Lower San Juan Brown

Lower San Juan Brown

If you haven’t fished the San Juan, it should be on your list. I hear people say that they don’t go because it is too crowded. The video was taken in the public “quality water” on Memorial Day and there wasn’t a soul around. Get out there while the fishing is good!

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A quick little Carping video from the other day.

Bellevue fishing manager Jason Cotta and myself out for a little early season Columbia River Carping. It has started out really good this early spring because of the nice weather. If you are interested in getting out for some Carp this summer there are a few ways to do it.

1) Meet Brian Marz and Heidi Adcock from the shop at the Cracker Barrell just across the Sauvies Island bridge at 1pm April 20th. They will be hosting a free fish along for a couple of hours, weather permitting.

2) Come down to the shop on April 27th at 11am and learn from the master himself, John Montana will be giving a free seminar on catching Carp on the fly. No one is better than John so make sure your there to get tossed some knowledge from one of the best Carpers you’ll ever meet. We will also be announcing the specifics of this years Carpocalypse tournament so don’t miss out.

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Small Stream Fishing in Arizona

It is spring and that means runoff. In some places that is a bad word but in Arizona it is the best time to catch big fish. Our waters are normally very small so when you get high off colored water you get fish that feel like kings. Trout that are normally hiding from their predators because the water is crystal clear go crazy when the water gets high and stained. It is my favorite time to fish and a lot of local anglers have no idea how good it can be. While they are waiting for waters to clear up and roads to open they are missing out on some of the largest fish of the year. In just a few weeks these same fish will develop locked jaw and will hide all day only to come out at night to feed.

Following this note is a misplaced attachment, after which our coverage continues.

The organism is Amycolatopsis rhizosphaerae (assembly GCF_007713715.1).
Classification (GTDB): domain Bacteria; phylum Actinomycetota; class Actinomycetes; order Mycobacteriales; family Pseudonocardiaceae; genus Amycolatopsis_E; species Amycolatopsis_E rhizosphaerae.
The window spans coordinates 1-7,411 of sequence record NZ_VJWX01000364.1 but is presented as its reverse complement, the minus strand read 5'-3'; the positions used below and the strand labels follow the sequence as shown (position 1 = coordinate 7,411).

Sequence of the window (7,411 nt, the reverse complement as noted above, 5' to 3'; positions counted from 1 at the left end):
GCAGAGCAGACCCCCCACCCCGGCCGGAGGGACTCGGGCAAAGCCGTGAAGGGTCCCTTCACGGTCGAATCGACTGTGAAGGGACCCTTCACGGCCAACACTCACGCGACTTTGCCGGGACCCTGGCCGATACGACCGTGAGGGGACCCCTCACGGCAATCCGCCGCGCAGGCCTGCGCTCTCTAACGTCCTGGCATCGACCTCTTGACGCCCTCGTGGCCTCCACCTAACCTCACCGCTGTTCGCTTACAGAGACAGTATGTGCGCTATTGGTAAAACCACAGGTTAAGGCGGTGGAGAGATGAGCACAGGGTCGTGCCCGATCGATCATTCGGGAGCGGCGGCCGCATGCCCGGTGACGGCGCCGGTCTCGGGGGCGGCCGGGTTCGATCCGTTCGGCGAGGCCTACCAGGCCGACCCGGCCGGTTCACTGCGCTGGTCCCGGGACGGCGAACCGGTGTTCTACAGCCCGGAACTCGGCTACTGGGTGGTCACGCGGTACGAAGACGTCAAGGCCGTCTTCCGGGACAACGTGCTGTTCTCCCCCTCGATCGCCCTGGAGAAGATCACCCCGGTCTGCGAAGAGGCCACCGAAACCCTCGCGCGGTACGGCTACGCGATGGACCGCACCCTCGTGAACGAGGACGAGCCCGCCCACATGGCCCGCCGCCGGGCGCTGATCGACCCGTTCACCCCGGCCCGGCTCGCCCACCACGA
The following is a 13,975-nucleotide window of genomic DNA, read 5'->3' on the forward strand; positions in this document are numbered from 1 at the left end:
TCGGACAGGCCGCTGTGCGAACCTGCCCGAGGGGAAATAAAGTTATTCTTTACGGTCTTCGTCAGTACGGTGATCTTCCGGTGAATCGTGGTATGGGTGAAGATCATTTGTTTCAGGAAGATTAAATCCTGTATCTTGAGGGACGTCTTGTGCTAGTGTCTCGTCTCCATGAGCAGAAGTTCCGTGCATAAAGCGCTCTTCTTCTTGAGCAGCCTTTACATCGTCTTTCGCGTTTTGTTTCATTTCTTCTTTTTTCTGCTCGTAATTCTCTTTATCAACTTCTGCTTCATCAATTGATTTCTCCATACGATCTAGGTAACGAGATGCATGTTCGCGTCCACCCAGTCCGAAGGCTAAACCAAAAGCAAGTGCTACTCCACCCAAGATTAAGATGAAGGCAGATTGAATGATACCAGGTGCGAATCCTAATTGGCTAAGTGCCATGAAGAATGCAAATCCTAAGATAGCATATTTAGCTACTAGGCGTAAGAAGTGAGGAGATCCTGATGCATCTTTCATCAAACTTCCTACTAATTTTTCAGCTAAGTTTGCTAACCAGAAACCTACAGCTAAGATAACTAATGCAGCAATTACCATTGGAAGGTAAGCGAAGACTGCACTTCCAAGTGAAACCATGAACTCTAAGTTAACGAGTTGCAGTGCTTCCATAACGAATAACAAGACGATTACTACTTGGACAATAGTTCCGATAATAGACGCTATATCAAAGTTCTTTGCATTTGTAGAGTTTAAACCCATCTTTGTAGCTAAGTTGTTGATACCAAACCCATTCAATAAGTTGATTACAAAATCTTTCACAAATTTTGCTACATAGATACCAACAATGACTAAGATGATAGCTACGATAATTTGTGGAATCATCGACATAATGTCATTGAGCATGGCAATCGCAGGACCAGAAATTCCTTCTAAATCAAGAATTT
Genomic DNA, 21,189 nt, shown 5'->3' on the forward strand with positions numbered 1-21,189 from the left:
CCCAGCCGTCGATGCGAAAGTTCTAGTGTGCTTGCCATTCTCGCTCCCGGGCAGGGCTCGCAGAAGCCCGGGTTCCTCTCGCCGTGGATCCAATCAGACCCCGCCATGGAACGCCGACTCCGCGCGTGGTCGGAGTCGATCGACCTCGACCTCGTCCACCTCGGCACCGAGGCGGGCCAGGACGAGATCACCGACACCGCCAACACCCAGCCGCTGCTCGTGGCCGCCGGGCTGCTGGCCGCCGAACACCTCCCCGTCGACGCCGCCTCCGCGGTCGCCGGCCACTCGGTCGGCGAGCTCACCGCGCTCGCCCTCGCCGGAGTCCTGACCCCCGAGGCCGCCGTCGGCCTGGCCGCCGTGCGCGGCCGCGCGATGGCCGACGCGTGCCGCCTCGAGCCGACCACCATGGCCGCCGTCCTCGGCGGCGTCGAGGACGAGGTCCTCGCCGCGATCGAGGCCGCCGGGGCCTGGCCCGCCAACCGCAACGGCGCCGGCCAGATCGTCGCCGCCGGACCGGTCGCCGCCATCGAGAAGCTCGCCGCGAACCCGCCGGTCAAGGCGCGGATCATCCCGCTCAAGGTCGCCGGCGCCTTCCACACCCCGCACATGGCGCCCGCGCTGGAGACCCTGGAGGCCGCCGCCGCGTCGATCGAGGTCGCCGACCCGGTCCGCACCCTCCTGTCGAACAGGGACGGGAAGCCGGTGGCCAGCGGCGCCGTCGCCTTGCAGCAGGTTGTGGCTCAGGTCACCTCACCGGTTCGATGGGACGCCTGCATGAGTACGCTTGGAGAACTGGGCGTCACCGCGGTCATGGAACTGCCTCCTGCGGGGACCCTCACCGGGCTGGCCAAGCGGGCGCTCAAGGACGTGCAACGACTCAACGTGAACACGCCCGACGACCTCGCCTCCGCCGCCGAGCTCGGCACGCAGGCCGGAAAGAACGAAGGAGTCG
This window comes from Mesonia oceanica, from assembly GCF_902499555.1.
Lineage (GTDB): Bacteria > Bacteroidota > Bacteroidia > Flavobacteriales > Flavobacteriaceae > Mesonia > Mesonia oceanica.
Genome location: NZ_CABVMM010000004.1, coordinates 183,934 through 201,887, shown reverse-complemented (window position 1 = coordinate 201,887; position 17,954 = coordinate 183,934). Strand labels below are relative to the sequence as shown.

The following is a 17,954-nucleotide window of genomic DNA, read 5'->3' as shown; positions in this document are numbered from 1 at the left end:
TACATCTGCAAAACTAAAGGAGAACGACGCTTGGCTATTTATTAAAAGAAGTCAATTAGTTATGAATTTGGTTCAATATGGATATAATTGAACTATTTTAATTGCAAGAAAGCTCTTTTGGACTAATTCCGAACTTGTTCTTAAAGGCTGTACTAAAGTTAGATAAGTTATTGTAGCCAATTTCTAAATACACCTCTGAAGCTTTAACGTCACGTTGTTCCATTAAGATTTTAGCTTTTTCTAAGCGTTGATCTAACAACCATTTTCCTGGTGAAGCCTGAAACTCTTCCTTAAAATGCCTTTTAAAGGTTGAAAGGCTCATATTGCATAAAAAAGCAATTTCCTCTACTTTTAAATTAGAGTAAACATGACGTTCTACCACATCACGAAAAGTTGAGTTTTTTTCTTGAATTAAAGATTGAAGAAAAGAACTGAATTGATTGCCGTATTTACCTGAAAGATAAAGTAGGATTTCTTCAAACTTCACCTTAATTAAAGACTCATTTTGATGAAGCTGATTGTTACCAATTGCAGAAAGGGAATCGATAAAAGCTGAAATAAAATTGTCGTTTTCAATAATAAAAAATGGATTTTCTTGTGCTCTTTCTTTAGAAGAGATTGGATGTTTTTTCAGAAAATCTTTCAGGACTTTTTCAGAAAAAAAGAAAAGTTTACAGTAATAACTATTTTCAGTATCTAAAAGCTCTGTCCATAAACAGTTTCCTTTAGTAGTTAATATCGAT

Arizona Small Stream

Arizona Small Stream

Some of these places require a two plus mile hike. On this particular stream we hiked two miles down into a canyon and fished our way out. I hear some people saying that this particular spot is a treacherous hike, I would call it moderate. Most good fishing spots are like this. If you want to get to fish that few people fish to and you want to catch big wild browns you have to take some risks and move away from the most accessible spots.
Cinda Fishing and Arizona Small Stream

Cinda Fishing an Arizona Small Stream

Sometimes we deal with having to hike down roads that are closed to vehicles for the winter. Though most of our waters never close, the roads do but that doesn’t mean we don’t fish the streams.
Fishing Canyon Creek in High Water

Fishing Canyon Creek in High Water

Again, if you want to catch big fish you have to take chances. This fish was in a place that I think most local anglers have never seen and I would venture to guess that many have no idea how to access this water. Sometimes you just have to start walking.
Arizona Remote Wild Brown Trout

Arizona Remote Wild Brown Trout

Another Beautiful Wild Brown

Another Beautiful Wild Brown

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One of my Favorite Bass flies

With all of the preparation for Belize and then trying to catch up since I got home I have been seriously neglecting the blog for a little while. I am now trying to make up for lost time.

With the weather changing around here its time to start getting ready for some of our other fisheries, warm water fishing is just around the corner so its time to start stocking up the Bass box. This is one of a whole series of flies that I tie for Bass and I will expand upon the others in the next couple of weeks.  These are my go to flies for bass as they are almost impossable to get stuck in heavy cover and they hook up really well on fish.

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April 7th event invite

As promise, we are having an in store event dedicated to one of the most famous rivers in the West. We will be having in store presentations from both Damien Nurre of Deep Canyon Outfitters as well as Bea Armstrong from Deschutes River Conservancy. There will be complimentary BBQ and beers from Pine Shed Ribs  and Deschutes Brewery as well as a chance to win a new 9ft 5wt H2 rod. We will also be giving away special discounts to anyone who donates $25 or more to the Deschutes River Conservancy.